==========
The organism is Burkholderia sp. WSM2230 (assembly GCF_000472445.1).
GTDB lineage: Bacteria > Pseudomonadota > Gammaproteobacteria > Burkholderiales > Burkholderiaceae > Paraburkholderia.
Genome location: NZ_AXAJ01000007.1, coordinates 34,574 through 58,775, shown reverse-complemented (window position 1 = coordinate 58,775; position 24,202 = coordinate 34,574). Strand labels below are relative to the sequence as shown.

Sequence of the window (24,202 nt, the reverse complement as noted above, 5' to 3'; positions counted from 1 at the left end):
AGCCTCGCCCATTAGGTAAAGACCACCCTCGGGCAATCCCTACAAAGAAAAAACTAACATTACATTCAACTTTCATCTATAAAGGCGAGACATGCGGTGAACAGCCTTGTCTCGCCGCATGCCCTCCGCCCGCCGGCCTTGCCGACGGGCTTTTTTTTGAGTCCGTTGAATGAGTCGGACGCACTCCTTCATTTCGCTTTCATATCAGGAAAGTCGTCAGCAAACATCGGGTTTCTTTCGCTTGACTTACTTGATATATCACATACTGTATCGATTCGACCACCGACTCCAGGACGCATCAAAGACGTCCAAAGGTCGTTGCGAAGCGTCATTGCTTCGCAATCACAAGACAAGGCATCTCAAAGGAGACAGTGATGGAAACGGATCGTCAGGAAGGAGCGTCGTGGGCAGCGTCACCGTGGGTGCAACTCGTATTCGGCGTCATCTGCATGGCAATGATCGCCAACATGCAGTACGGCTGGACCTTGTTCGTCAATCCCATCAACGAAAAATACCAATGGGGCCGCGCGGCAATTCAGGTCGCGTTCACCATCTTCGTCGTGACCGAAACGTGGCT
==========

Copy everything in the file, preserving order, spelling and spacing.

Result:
The organism is Burkholderia sp. WSM2230 (assembly GCF_000472445.1).
GTDB lineage: Bacteria > Pseudomonadota > Gammaproteobacteria > Burkholderiales > Burkholderiaceae > Paraburkholderia.
Genome location: NZ_AXAJ01000007.1, coordinates 34,574 through 58,775, shown reverse-complemented (window position 1 = coordinate 58,775; position 24,202 = coordinate 34,574). Strand labels below are relative to the sequence as shown.

Sequence of the window (24,202 nt, the reverse complement as noted above, 5' to 3'; positions counted from 1 at the left end):
AGCCTCGCCCATTAGGTAAAGACCACCCTCGGGCAATCCCTACAAAGAAAAAACTAACATTACATTCAACTTTCATCTATAAAGGCGAGACATGCGGTGAACAGCCTTGTCTCGCCGCATGCCCTCCGCCCGCCGGCCTTGCCGACGGGCTTTTTTTTGAGTCCGTTGAATGAGTCGGACGCACTCCTTCATTTCGCTTTCATATCAGGAAAGTCGTCAGCAAACATCGGGTTTCTTTCGCTTGACTTACTTGATATATCACATACTGTATCGATTCGACCACCGACTCCAGGACGCATCAAAGACGTCCAAAGGTCGTTGCGAAGCGTCATTGCTTCGCAATCACAAGACAAGGCATCTCAAAGGAGACAGTGATGGAAACGGATCGTCAGGAAGGAGCGTCGTGGGCAGCGTCACCGTGGGTGCAACTCGTATTCGGCGTCATCTGCATGGCAATGATCGCCAACATGCAGTACGGCTGGACCTTGTTCGTCAATCCCATCAACGAAAAATACCAATGGGGCCGCGCGGCAATTCAGGTCGCGTTCACCATCTTCGTCGTGACCGAAACGTGGCT